Turn an old, slow laptop into a faster Chromebook for free

A computer and an 8GB USB flash drive are all you need to use Chromium.

Sarah Tew/CNET

Do a web search for “how to install Chrome OS on a laptop” or something like that and you’ve probably found that it can’t be done…at least not the same way you can install the latest windows operating system or a version of Linux. Google’s Chrome OS is not available for consumers to install, but you can get the following best thing: Neverware CloudReady Chromium OS.

CloudReady looks and feels almost identical to Chrome OS, but it can be installed on almost any laptop or desktop, whether Windows or Mac. And although Neverware has paid versions for enterprise and education users, its home edition is free for personal use. You don’t get technical support, and it can’t be managed with the Google Admin console, but again: free.

Google acquired Neverware in December 2020and in February 2022, he announced the first public fruits of this acquisition: Chrome OS Flex, a more robust version of CloudReady that’s still free for home use. A stable version of Chrome OS Flex is expected to roll out in the second quarter of 2022. At that time, computers already running CloudReady will be automatically updated to Chrome OS Flex. Until then, you can download and use an early build, although the company has warned that you should expect bugs while it improves the system.

However, the current version of CloudReady Home Edition is still available. It was incredibly helpful to me during the early days of the pandemic, converting an old HP netbook that could barely function under the weight of Windows 10 into a Chromebook capable enough for online schoolwork via Google Classroom and other services.


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To be clear, you don’t need a Chromebook or Chrome OS to access Google Classroom; any web browser will work. However, it is easier to use Google’s free Chrome browser, where your child just needs to sign in to their Classroom (aka G Suite for Education) account. If you do it in Chrome, however, you can install the Classroom web app to make things easier the next time you sign in.

Upgrading to a Chromebook or CloudReady from Neverware will give your child a more secure controlled environment than working in a browser on a Windows PC or MacBook. They won’t inadvertently install malware or viruses, or access things blocked by your school district. Plus, since everything stays in sync with their account, it’s easier for multiple kids to use one device.

03 PC to Chromebook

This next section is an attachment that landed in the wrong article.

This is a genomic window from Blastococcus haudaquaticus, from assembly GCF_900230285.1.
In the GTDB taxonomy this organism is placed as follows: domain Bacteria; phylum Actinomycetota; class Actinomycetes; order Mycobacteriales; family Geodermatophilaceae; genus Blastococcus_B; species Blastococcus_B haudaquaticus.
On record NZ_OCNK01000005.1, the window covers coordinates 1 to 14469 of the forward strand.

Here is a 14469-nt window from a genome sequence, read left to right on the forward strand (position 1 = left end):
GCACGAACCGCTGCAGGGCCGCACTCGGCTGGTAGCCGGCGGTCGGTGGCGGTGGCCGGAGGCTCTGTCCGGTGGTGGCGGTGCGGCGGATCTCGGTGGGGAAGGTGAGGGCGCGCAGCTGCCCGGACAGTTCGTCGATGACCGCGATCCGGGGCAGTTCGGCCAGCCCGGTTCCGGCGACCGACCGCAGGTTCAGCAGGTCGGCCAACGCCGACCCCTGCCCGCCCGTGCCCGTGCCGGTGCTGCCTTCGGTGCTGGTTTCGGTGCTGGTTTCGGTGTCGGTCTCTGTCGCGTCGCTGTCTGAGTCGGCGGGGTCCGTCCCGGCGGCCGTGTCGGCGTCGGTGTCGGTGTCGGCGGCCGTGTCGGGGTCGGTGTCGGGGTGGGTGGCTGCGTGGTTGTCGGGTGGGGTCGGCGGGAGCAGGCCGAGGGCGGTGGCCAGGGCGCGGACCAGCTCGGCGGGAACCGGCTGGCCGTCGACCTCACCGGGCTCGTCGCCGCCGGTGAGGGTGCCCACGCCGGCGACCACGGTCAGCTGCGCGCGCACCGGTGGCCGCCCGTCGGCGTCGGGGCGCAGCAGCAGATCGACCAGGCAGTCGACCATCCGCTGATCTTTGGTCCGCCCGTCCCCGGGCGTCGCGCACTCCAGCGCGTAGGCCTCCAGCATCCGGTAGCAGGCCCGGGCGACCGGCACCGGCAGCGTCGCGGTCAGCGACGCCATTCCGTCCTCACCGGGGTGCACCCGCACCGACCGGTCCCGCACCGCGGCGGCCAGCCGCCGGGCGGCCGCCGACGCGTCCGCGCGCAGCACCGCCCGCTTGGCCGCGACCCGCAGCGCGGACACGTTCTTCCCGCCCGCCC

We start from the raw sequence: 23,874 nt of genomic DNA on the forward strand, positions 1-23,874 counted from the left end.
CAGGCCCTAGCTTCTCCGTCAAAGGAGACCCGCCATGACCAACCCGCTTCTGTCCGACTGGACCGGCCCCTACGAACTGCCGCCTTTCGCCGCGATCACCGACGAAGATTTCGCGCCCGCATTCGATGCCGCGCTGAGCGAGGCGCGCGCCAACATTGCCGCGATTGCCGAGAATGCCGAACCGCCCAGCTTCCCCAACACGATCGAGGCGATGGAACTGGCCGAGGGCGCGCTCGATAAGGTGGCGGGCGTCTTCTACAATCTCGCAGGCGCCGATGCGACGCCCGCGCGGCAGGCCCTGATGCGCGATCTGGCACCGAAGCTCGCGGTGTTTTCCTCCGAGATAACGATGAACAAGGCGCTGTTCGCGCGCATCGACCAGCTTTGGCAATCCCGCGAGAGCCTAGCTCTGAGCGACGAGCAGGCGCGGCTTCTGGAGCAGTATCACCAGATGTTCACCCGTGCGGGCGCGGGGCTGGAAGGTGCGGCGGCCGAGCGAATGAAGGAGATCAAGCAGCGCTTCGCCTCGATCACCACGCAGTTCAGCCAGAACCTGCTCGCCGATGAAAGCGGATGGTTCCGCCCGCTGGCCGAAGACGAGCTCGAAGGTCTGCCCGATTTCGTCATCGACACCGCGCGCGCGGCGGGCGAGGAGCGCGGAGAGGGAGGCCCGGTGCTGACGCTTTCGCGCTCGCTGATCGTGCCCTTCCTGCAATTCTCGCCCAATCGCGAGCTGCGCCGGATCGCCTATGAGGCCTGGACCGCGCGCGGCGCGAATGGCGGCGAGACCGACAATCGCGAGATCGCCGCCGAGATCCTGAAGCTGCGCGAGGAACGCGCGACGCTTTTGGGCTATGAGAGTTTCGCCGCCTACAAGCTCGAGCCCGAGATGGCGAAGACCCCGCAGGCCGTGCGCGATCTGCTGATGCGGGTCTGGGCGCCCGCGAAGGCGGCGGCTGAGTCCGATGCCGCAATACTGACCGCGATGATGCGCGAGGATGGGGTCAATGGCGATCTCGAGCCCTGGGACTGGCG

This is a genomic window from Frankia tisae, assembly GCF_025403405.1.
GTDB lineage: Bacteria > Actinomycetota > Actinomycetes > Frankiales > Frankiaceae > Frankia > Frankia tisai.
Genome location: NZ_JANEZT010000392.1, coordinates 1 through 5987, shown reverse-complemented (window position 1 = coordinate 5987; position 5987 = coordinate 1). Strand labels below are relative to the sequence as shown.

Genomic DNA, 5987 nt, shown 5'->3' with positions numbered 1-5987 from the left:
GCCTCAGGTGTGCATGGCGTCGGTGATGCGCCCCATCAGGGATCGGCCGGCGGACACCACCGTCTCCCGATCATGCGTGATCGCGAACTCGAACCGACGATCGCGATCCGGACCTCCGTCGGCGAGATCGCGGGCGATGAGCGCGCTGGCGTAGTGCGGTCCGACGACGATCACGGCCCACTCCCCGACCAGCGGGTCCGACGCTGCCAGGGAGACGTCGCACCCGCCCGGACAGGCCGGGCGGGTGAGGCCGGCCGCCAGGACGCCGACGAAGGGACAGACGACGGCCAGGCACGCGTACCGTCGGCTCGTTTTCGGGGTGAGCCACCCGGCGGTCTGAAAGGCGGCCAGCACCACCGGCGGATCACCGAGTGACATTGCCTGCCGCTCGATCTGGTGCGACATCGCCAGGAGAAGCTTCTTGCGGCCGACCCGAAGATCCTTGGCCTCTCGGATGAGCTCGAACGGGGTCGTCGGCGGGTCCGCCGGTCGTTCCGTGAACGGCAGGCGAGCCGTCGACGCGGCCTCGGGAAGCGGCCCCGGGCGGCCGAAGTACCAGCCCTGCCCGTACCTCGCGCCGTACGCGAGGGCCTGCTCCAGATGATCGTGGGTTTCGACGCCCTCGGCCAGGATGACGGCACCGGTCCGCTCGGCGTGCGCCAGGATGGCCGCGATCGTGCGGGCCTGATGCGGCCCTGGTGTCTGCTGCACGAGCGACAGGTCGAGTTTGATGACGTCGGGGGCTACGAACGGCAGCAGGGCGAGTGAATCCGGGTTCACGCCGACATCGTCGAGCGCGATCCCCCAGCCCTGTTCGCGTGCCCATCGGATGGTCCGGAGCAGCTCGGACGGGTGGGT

You can boot CloudReady from a flash drive if you want to try it out first.

Sarah Tew/CNET

You choose: trial or full installation

Installing CloudReady is completely painless. In fact, you don’t even have to overwrite your current operating system to test it. If you have a Windows 7 or newer PC, all you need to get started is an 8GB or 16GB flash drive to create a bootable USB drive. (SanDisk drives are not recommended as some, but not all, fail for one reason or another. a workaround you can try if that’s your only option.) The basic steps are below so you can see how little involved it is, but you can go to the Neverware installation page for full instructions. Note, however, that older Windows PCs and Macs require manual installation.

  • Download and install CloudReady on the flash drive (it takes about 20 minutes and you don’t need to keep it).
  • Turn off the laptop or desktop computer where you want to run CloudReady and plug in the flash drive.
  • Turn it on and press the necessary function key to access your computer’s boot menu options. (CloudReady has a list of function keys for different manufacturers in case you are unsure.)
  • You should then see a screen giving you the option to boot from internal storage or the flash drive (see photo above). Select the USB key and press Enter.

CloudReady will boot live from the flash drive and you can use the operating system as if it were installed on the computer. You can also continue to use it this way, although it will slow down performance. Or you can erase your internal drive and install it. Instead of overwriting my laptop’s old drive, I simplified the process by dragging a $35 Kingston 120GB Solid State Drive. I just removed the old hard drive – a few screws and a cable – and replaced it with the SSD, then rebooted from the flash drive. Also, this way I still have the original Windows installation if I need it for some reason.

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If you want to install, click on the clock in the bottom right and click Install Operating System.

Sarah Tew/CNET

Once you are back in CloudReady, you can click on the clock in the lower right corner of the screen. The settings menu will open and you will see an option to install the operating system. Once installed, you don’t need the flash drive anymore, it just boots from the internal drive.

Ta-da, Chromebook! At least, close enough for my children’s needs. It doesn’t start up as instantly as an actual Chromebook, but it’s still quick at around 30 seconds to go from shutdown to connection. Performance will depend on what your PC contains. With the Pavilion dm1z netbook specs, loading sites and opening web apps might take a few extra seconds, but it’s noticeably faster than when performing the same tasks on Windows 10.

If you have a thumb drive and an old laptop, it’s definitely worth a try and, again, it’s free.

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